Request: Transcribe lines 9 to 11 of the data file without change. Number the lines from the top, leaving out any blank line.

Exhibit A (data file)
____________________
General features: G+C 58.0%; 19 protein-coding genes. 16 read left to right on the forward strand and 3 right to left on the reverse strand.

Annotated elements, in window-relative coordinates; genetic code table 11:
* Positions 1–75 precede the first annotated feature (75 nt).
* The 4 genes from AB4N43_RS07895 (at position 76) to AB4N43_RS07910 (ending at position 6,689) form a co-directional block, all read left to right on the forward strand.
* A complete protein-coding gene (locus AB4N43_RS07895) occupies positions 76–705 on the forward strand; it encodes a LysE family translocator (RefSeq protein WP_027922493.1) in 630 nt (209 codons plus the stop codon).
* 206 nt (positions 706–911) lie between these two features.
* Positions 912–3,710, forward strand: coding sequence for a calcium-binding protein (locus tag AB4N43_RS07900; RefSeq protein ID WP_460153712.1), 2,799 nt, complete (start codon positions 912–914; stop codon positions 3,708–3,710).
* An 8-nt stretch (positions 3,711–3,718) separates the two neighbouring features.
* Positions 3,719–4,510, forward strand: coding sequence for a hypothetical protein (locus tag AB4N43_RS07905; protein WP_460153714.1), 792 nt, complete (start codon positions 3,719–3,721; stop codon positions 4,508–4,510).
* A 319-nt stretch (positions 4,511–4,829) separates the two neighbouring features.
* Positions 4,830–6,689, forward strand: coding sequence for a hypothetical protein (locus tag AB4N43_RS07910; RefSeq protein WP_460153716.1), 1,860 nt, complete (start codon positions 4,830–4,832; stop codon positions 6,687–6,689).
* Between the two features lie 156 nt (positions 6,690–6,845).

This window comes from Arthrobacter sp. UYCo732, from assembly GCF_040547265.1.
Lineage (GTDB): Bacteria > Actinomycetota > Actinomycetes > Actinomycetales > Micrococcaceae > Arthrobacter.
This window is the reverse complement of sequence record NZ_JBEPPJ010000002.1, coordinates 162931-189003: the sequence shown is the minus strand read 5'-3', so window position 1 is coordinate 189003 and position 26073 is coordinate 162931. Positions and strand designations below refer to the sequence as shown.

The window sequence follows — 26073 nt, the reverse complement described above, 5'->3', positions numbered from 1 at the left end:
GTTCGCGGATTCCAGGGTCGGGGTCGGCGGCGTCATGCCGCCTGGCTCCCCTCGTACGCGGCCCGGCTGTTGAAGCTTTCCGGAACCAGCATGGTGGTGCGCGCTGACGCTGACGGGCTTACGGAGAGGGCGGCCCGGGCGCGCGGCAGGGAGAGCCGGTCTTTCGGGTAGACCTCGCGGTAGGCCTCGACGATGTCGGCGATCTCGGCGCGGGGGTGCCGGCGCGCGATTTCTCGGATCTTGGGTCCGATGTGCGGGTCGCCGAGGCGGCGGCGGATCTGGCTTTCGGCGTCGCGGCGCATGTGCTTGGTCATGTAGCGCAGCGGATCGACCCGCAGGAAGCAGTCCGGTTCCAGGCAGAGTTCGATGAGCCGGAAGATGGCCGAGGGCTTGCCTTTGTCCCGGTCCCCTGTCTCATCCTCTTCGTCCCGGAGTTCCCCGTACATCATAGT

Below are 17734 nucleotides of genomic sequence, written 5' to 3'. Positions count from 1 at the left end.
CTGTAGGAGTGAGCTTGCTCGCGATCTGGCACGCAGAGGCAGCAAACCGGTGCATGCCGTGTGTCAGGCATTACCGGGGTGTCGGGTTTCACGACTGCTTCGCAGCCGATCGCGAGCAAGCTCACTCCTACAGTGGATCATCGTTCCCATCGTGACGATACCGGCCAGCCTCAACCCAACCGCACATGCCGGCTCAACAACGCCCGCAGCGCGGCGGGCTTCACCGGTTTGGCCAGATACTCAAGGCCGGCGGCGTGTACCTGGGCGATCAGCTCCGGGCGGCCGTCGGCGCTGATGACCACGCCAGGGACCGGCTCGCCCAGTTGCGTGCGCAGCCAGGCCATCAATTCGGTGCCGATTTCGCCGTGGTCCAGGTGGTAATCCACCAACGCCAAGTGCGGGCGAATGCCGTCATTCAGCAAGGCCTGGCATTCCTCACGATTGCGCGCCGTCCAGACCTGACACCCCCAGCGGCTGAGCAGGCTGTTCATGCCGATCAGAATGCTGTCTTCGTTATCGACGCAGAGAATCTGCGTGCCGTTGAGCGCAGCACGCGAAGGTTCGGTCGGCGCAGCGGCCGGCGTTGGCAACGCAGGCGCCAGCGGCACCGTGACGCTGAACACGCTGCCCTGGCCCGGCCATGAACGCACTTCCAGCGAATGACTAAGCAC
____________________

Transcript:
* Positions 3,719–4,510, forward strand: coding sequence for a hypothetical protein (locus tag AB4N43_RS07905; protein WP_460153714.1), 792 nt, complete (start codon positions 3,719–3,721; stop codon positions 4,508–4,510).
* A 319-nt stretch (positions 4,511–4,829) separates the two neighbouring features.
* Positions 4,830–6,689, forward strand: coding sequence for a hypothetical protein (locus tag AB4N43_RS07910; RefSeq protein WP_460153716.1), 1,860 nt, complete (start codon positions 4,830–4,832; stop codon positions 6,687–6,689).